Corporate Banner
Satellite Banner
Metabolomics & Lipidomics
Scientific Community
Become a Member | Sign in
Home>News>This Article

Yeast Unravels Effects of Chemotherapy Drugs

Published: Friday, September 11, 2009
Last Updated: Friday, September 11, 2009
Bookmark and Share
Researchers identify new biological processes involved in the cellular response to N-BPs, opening up opportunities for the development of new anticancer drugs.

Until now, the mode of action of nitrogen-containing bisphosphonate (N-BP) cancer drugs, used to relieve bone pain and to prevent skeletal complications in bone metastasis, has been almost entirely unknown.

Researchers writing in BioMed Central’s open access journal Genome Biology have used ‘barcoded’ yeast mutants to identify new biological processes involved in the cellular response to N-BPs, opening up opportunities for the development of new anticancer drugs.

Daniela Delneri, from the University of Manchester, UK, worked with Gianluca Tell and an Italian team of researchers to carry out the experiments. Delneri said, “We discovered two novel biological processes involved in the cytotoxic effects of the N-BPs, DNA damage and microtubule assembly, and, thanks to the novel ‘barcode’ approach, these could be linked directly to the responsible genes, DBF4 and TBCB.”

The researchers used a collection of thousands of yeast mutants, each identified by a unique molecular barcode. By evaluating which yeasts grew best when exposed to N-BPs, they were able to identify potential drug targets and gain insight into the molecular changes occurring in cells exposed to such drugs. Speaking about the results, Delneri said, “Neither DBF4 nor TBCB have been described before as N-BP targets, and these findings may open up new opportunities for the development of new compounds with antitumor activity”

Further Information

Join For Free

Access to this exclusive content is for Technology Networks Premium members only.

Join Technology Networks Premium for free access to:

  • Exclusive articles
  • Presentations from international conferences
  • Over 3,500+ scientific posters on ePosters
  • More than 5,100+ scientific videos on LabTube
  • 35 community eNewsletters

Sign In

Forgotten your details? Click Here
If you are not a member you can join here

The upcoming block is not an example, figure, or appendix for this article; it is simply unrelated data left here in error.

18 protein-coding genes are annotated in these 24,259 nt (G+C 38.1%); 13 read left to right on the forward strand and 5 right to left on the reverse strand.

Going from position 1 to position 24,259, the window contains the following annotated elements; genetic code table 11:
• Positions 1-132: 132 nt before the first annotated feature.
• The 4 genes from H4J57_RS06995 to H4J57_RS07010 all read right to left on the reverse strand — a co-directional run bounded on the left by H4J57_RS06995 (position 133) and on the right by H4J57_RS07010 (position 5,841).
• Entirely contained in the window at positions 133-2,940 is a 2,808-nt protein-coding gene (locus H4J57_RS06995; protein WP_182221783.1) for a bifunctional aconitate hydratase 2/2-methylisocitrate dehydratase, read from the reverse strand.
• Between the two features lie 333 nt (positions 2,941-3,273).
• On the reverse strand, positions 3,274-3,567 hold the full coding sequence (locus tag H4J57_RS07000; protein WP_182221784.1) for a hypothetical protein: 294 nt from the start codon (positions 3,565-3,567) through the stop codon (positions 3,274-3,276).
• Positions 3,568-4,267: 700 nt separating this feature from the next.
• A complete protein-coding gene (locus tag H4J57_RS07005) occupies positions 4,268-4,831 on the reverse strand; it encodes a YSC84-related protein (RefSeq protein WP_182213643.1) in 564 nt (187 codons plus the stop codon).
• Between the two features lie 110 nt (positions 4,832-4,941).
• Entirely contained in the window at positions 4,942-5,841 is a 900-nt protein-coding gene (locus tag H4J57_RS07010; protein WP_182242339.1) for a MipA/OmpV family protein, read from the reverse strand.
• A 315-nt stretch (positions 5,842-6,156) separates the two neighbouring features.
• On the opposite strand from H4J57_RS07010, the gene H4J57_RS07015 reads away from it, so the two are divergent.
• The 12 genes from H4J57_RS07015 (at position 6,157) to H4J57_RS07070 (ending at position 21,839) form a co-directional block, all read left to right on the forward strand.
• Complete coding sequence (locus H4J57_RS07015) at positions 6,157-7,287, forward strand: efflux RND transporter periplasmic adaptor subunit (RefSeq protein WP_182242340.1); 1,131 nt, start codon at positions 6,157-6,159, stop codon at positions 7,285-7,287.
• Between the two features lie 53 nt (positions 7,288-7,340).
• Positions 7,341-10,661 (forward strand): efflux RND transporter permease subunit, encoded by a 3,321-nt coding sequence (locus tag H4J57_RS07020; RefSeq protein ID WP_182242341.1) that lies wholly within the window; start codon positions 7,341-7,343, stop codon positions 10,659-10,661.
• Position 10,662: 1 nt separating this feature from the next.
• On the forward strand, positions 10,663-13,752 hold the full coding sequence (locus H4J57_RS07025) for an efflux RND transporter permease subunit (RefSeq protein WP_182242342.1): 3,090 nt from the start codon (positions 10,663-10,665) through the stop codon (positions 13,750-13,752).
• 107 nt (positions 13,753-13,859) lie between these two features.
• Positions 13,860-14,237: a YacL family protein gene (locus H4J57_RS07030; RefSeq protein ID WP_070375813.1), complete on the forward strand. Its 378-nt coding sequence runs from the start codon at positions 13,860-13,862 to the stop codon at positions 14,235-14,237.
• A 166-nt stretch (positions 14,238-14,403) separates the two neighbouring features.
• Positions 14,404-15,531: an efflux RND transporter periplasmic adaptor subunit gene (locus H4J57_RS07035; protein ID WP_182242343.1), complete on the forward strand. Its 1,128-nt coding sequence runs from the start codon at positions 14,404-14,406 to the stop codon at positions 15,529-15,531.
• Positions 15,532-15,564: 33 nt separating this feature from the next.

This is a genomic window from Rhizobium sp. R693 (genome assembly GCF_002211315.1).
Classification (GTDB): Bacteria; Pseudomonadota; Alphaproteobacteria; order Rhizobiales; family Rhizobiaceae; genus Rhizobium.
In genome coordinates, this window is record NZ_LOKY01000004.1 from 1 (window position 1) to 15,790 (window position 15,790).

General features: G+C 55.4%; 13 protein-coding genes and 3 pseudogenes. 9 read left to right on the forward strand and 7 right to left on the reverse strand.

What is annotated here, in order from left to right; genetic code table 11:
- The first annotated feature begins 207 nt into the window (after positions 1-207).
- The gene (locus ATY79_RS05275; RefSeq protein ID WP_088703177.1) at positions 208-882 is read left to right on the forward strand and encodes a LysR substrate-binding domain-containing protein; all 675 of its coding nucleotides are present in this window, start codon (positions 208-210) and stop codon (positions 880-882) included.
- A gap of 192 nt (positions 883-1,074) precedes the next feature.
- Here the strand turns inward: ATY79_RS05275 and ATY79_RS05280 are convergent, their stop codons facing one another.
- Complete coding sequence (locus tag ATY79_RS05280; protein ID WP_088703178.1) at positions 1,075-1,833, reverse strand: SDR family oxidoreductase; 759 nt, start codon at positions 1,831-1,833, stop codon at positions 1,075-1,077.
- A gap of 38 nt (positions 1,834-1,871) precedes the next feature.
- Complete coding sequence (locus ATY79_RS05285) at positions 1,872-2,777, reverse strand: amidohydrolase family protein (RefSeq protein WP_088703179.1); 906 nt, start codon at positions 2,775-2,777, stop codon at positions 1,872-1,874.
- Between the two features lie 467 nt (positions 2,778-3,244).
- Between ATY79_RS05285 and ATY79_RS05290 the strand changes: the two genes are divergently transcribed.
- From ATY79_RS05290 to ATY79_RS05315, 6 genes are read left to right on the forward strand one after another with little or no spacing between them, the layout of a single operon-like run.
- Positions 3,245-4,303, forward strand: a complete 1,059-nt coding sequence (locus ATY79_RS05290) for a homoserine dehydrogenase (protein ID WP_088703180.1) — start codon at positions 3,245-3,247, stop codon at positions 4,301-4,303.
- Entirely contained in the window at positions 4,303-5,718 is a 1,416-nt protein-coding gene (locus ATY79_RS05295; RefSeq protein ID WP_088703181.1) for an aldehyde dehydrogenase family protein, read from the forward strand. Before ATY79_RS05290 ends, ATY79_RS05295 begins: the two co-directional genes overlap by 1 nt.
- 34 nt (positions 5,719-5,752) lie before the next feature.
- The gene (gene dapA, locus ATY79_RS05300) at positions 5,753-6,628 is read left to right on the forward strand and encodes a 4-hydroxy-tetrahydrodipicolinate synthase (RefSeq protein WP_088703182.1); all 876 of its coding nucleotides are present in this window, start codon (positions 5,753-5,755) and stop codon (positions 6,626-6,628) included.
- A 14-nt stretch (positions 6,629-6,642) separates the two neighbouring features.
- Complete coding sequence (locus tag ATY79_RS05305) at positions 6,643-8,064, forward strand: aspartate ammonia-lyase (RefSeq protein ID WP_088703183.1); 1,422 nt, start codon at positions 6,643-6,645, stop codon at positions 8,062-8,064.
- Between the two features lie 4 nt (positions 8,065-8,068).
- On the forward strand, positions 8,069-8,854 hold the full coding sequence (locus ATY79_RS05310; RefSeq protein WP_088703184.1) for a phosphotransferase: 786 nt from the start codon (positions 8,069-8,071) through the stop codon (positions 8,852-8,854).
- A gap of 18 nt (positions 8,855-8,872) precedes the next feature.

*Please note: By logging into you agree to accept the use of cookies. To find out more about the cookies we use and how to delete them, see our privacy policy.

Related Content

£18m Lab Opens to Discover the Clues to Individuals’ Illnesses
The Centre will identify biomarkers – the molecular clues that indicate the presence of a disease or condition.
Thursday, June 23, 2016
Scientific News
Integrated Omics Analysis
Studying multi-omics promises to give a more holistic picture of the organism and its place in its ecosystem, however despite the complexities involved those within the field are optimistic.
Fatty Liver Disease Linked to Type 2 Diabetes
Recent study identifies factors causing insulin to misbehave in non-alcoholic fatty liver disease.
New Pathway for COPD Biomarker Development
A study from Philip Morris International has highlighted multi-lipid profiling as a potential new pathway for COPD biomarker development.
Clinical Trial Finds Medicine Program Alters Blood Serum
Meditation, yoga and vegetarian diet linked to decline in plasma metabolites associated with inflammation and cardiovascular disease risk.
3D-Printing in Science: Conference Co-Staged with LABVOLUTION
LABVOLUTION 2017 will have an added highlight of a simultaneous conference, "3D-Printing in Science".
Lab-on-a-Chip Detects Effects of Poison
A fast and efficient mixer has been developed for testing the effect of toxic substances faster by using a new lab-on-a-chip.
Targeting Cardiovascular Disease Risk Factors May be Important Across a Lifetime
The study suggests efforts to prevent risk factors should extend to those older than 65.
Beige Fat Formation Linked to Anti-diabetic Effect
Researchers at UTSW have found that the protein connexin 43 forms cell-to-cell communication channels on the surface of emerging beige fat cells that amplify the signals from those few nerve fibers.
Adipose Tissue Secretes Factors That Activate Metabolism
Study finds brown adipose tissue secretes signalling factors that activates metabolism of fat and carbohydrates.
Gene Deletion Reveals Cell Secrets
Researchers have deleted 174 genes in yeast to analyse the effect of individual gene deletion.
Skyscraper Banner

SELECTBIO Market Reports
Go to LabTube
Go to eposters
Access to the latest scientific news
Exclusive articles
Upload and share your posters on ePosters
Latest presentations and webinars
View a library of 1,800+ scientific and medical posters
3,500+ scientific and medical posters
A library of 2,500+ scientific videos on LabTube
5,100+ scientific videos